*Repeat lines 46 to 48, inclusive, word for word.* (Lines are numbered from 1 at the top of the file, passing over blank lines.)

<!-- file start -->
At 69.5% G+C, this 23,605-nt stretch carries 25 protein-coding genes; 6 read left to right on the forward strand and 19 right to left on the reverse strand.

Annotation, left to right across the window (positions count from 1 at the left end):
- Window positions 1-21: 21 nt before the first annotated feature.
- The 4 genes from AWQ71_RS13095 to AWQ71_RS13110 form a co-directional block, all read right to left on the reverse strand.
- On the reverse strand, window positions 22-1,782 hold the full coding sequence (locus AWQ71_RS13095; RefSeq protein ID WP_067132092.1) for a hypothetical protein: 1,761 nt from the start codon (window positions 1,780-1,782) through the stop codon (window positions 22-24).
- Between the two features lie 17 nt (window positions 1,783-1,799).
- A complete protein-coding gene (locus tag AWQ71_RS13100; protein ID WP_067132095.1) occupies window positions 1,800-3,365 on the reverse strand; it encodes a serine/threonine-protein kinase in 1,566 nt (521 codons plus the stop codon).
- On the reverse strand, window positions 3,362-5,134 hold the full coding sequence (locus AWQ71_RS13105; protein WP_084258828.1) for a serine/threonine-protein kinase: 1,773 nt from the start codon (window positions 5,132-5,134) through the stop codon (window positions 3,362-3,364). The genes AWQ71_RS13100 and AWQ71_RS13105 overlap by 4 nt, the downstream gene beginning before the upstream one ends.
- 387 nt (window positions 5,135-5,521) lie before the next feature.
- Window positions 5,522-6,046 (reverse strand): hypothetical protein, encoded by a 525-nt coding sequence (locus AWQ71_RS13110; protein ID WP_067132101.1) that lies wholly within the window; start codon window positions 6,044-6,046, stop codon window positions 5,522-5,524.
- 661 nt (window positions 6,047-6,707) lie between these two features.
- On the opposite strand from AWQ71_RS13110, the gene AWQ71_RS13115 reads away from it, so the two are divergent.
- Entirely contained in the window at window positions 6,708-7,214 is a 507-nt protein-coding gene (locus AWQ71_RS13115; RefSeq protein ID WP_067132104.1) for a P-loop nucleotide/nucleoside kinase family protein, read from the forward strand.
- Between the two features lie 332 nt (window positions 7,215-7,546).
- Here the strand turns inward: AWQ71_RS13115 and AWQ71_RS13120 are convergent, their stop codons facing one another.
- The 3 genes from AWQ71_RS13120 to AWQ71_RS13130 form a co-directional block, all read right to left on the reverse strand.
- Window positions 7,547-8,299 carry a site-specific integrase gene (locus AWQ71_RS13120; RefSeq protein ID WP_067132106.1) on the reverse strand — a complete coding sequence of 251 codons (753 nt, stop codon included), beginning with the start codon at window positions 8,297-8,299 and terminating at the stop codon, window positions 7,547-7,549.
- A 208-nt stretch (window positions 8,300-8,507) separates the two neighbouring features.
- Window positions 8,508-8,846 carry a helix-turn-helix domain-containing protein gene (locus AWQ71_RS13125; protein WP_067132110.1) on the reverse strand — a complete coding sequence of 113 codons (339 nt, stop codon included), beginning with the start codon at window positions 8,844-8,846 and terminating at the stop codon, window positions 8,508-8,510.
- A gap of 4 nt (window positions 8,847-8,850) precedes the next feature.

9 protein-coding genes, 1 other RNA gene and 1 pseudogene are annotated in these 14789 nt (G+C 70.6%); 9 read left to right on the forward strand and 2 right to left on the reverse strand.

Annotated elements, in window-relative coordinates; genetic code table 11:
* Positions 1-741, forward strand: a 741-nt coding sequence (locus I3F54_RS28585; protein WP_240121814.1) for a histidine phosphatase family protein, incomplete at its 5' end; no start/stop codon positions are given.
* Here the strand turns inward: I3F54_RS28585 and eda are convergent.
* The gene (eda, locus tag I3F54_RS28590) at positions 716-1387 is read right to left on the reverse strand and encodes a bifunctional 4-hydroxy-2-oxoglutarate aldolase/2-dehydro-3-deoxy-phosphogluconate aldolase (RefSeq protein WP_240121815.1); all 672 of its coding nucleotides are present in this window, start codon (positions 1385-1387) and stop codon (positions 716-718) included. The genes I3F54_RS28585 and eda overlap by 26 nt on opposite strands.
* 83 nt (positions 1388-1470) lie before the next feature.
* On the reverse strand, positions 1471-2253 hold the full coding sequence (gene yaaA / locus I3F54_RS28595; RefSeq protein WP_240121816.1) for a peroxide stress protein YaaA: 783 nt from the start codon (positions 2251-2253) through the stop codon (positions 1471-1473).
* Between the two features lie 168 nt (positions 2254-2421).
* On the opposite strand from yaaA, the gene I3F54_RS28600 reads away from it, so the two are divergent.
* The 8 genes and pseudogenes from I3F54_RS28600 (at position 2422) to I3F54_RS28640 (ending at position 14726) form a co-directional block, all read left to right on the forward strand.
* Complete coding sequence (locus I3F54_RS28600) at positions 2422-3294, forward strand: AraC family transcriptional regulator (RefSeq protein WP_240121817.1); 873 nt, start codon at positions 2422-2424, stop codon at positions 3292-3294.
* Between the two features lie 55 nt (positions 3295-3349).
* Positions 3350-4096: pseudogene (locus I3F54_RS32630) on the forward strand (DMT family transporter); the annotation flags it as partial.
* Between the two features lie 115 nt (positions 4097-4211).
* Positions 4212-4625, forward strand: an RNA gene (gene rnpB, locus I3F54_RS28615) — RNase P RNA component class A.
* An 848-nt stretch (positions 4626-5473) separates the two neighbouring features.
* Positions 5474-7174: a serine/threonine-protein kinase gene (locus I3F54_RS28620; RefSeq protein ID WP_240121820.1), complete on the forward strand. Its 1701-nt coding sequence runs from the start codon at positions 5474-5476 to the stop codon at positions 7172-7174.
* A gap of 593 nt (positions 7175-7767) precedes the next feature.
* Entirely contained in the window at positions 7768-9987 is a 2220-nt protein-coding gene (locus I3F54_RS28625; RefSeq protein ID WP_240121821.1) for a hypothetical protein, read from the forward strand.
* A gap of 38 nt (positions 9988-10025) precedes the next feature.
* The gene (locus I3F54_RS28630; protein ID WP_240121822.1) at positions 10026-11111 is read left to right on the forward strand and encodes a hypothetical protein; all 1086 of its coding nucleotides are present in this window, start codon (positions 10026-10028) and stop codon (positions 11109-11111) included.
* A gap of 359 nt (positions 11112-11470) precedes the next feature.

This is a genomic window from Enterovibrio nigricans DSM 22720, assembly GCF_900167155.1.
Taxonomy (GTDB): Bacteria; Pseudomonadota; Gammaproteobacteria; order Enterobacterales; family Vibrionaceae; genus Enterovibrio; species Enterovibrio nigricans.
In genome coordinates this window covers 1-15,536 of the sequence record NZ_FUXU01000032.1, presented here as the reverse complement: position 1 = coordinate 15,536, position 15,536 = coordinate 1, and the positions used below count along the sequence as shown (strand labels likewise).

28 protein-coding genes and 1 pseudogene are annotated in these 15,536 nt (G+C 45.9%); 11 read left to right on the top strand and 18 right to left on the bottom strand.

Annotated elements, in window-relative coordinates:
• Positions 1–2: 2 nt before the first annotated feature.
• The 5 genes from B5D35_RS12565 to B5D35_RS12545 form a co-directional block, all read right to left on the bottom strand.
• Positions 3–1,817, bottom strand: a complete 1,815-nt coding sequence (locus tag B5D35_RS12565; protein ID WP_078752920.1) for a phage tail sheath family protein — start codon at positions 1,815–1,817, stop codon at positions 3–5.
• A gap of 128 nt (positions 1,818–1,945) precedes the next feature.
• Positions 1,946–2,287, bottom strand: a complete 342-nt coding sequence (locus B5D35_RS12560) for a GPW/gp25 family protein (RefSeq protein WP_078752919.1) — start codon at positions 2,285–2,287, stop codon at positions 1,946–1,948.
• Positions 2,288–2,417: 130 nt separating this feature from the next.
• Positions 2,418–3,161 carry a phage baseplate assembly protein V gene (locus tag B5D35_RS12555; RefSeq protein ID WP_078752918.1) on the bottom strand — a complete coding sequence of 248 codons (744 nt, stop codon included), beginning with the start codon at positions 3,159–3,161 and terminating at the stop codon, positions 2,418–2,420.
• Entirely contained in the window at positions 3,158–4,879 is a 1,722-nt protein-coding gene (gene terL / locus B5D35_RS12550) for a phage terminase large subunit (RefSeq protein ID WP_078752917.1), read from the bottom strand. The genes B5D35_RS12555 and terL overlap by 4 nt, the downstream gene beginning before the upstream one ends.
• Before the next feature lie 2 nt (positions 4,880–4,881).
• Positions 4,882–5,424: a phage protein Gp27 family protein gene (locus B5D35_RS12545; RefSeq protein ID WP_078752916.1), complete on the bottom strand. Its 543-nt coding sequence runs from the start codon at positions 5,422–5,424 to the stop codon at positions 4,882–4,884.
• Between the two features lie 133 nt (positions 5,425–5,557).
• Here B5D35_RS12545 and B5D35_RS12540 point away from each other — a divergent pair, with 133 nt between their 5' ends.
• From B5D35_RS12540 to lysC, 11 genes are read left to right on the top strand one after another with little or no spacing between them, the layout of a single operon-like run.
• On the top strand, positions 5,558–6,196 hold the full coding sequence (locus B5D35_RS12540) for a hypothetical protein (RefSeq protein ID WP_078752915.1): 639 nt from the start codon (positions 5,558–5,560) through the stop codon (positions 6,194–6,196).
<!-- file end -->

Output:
28 protein-coding genes and 1 pseudogene are annotated in these 15,536 nt (G+C 45.9%); 11 read left to right on the top strand and 18 right to left on the bottom strand.

Annotated elements, in window-relative coordinates:
• Positions 1–2: 2 nt before the first annotated feature.